For the last day we woke up to sunshine and wind. It was very bittersweet morning, especially for us the have cycled since Cartagena. We gathered for group pictures along the lake before everyone set off for one more day. I was torn between savoring every minute and getting this day over with. We rode along side Lake Fagnano for the first 40k, it was beautifully tree lined and bright blue water. We had views of white capped mountains in the distance and the wind wasn’t too bad. Bruce and I rode together today, mostly because I wanted him to break the wind ahead of me! The road was more rolling than we have had recently, which I like better than flat.
Around 45k we began a climb up through a mountain pass, reaching about 400m over 10k It was a gradual climb with beautiful views looking over a lake and tree covered mountains. The lunch bus was parked at the top of the climb where were were greeted with fresh pastries from the bakery we visited yesterday. The wind picked up at the top and I shoved food in my mouth quickly so I wouldn’t get too cold. We enjoyed a long curvy descent into a beautiful valley, I tried to enjoy the surroundings but was more focused on my freezing hands. At the bottom we had a slow grade incline for the next 20k or so. We passed by ski resorts where the chair lifts ride over the highway. It made me excited to get back to Crested Butte for skiing! Traffic was becoming a little heavy and disrespectful so I knew we were getting close to town. After 84k we enjoyed a long descent, again beautiful. I was squealing with excitement that we were almost finished and getting a bit choked up that we have just cycled through an entire continent and this journey is complete.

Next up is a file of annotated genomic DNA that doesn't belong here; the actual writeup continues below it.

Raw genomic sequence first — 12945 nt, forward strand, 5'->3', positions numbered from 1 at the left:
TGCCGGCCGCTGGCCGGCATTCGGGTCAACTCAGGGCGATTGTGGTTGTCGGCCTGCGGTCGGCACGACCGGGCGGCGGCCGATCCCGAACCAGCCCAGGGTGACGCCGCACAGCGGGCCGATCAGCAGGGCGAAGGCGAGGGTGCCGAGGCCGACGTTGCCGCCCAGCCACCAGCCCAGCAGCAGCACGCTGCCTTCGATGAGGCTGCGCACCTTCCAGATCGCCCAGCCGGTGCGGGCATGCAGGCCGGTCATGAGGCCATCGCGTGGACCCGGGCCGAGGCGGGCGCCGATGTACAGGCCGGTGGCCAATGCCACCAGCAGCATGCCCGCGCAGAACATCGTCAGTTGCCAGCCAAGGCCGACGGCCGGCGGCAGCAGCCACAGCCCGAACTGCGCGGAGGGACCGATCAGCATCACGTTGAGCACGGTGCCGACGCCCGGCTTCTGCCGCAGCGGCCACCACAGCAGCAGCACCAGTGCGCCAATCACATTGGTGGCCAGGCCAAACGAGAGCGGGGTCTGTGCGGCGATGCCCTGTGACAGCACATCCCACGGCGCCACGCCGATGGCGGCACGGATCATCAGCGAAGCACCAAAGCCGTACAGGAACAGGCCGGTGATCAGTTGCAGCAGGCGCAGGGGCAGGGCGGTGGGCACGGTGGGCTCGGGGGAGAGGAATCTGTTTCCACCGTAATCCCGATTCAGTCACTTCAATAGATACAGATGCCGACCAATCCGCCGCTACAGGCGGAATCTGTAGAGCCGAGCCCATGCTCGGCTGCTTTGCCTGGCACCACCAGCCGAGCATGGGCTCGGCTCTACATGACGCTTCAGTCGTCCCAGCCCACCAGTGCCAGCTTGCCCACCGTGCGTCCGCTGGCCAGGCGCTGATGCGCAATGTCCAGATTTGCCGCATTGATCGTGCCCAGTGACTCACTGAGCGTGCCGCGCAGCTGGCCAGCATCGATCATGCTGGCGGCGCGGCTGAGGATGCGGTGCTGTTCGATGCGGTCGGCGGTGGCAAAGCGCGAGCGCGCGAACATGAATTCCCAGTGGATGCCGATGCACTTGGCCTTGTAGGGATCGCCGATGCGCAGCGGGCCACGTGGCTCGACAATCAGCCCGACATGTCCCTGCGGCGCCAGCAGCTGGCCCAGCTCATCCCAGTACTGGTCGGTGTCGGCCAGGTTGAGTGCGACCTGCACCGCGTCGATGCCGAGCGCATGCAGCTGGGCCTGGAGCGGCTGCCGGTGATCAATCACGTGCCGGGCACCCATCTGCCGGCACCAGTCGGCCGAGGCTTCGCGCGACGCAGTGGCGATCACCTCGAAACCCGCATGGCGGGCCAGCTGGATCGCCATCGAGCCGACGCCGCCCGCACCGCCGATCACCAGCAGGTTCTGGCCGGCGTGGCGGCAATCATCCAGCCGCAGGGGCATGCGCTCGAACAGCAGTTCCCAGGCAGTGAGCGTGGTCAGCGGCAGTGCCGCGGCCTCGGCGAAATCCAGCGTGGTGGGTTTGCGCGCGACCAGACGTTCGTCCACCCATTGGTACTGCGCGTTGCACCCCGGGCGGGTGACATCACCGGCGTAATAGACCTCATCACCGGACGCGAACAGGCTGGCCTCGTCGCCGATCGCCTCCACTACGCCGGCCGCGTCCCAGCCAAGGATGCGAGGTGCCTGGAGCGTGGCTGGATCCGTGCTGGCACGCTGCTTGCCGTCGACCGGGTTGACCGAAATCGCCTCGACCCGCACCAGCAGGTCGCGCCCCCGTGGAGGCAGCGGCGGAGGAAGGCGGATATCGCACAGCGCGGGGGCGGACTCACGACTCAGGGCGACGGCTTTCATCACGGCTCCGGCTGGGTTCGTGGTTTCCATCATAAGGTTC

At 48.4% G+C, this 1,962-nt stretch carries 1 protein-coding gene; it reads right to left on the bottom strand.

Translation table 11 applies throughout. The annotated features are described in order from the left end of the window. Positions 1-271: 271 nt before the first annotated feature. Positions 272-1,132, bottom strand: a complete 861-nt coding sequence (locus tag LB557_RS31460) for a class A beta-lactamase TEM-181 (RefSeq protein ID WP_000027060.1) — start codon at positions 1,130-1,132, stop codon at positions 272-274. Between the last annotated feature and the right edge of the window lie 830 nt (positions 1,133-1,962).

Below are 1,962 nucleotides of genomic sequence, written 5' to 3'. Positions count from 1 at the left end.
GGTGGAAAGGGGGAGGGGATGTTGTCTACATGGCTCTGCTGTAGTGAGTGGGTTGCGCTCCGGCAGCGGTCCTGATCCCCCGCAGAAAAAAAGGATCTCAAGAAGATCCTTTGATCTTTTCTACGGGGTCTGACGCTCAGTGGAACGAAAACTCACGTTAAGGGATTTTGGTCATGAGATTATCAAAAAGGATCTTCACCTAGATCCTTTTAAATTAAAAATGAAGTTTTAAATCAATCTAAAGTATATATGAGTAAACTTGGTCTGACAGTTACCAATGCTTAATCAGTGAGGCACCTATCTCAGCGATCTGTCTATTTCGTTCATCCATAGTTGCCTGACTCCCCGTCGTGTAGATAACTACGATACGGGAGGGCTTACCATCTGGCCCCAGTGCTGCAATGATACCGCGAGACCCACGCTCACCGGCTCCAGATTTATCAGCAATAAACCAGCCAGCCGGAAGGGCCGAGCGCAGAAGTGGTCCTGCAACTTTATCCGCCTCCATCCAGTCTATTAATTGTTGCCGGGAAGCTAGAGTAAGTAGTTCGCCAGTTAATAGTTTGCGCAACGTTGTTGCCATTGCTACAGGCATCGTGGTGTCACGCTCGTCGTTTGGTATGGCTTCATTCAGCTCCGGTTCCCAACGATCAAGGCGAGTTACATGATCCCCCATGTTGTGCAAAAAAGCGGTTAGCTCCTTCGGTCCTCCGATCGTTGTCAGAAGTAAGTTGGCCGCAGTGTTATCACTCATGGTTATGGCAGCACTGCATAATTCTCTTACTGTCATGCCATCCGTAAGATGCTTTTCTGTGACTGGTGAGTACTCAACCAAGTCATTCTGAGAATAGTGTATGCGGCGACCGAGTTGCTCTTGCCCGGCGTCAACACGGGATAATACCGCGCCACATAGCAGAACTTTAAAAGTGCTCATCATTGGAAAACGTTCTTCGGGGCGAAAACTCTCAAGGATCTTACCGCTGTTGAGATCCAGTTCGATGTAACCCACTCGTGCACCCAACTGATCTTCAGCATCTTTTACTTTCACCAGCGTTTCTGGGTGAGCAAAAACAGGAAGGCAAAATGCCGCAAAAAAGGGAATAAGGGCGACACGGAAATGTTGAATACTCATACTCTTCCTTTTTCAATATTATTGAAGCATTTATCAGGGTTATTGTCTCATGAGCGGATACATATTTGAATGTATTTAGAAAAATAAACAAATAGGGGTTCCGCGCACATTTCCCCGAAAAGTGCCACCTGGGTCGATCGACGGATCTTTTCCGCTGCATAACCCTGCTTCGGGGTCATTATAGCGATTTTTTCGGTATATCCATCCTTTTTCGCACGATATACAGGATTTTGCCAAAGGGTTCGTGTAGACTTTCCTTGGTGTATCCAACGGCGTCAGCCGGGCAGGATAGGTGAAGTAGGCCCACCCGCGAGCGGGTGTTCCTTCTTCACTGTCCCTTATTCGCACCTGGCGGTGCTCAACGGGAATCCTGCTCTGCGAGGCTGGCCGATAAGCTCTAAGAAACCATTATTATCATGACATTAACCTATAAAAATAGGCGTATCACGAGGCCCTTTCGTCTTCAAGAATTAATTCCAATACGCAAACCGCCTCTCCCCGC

Ushuaia is a port city, and the southernmost city in the world! El Fin del Mundo! Our hotel was on top of a big hill, go figure! When we arrived many riders were in front of the hotel packing up their bikes and cheered us on as we rolled in. The staff had beers and champagne ready and we were greeted with hugs and congratulations, Bruce and I sipped beverages while packing up our bikes and joked with everyone and cheered on others as they arrived.
That evening, we enjoyed one last meal together in the hotel restaurant. The staff had prepared a slide show of the entire tour and it was a perfect encapsulation of the last 168 days.
I am happy that we had a lot of “see you later” than absolute good byes. This group has become a family and I really do hope our paths cross again in the future.
What an amazing adventure.